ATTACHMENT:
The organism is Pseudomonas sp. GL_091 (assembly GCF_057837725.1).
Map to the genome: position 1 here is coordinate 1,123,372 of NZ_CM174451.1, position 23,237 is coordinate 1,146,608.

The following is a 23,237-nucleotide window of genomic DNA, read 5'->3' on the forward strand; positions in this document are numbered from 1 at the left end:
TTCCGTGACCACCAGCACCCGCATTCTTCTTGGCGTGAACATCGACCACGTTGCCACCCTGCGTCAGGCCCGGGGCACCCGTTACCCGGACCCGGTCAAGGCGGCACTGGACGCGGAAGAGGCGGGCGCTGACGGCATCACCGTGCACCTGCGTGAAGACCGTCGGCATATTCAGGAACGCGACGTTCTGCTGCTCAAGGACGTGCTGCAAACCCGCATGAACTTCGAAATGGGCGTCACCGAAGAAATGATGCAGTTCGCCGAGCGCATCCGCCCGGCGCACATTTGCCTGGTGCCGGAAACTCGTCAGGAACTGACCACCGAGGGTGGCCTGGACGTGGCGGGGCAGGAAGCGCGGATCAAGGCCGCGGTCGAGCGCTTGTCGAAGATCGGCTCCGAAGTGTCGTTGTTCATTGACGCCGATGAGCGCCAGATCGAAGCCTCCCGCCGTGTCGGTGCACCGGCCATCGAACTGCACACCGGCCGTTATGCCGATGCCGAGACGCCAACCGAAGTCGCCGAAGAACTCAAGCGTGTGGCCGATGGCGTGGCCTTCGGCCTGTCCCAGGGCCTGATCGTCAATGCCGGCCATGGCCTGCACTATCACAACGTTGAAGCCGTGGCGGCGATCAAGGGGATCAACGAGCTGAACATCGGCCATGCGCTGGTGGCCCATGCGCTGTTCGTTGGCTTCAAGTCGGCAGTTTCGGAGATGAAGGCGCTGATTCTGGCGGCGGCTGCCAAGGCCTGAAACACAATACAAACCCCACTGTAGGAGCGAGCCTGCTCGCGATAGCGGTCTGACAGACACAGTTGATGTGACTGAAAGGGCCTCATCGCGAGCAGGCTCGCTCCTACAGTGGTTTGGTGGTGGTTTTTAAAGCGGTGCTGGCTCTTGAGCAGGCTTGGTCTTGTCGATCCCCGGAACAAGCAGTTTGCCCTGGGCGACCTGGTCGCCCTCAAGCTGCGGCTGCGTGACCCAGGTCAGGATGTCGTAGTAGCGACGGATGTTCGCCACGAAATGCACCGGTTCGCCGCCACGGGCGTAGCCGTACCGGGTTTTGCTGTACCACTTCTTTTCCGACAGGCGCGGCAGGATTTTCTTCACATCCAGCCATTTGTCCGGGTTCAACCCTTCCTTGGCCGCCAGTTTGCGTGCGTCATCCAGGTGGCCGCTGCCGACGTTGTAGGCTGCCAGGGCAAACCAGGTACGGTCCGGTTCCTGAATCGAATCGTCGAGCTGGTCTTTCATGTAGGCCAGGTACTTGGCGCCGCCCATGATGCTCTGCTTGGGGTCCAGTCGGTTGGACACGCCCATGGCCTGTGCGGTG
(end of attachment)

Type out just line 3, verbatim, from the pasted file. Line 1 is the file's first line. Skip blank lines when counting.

The following is a 23,237-nucleotide window of genomic DNA, read 5'->3' on the forward strand; positions in this document are numbered from 1 at the left end: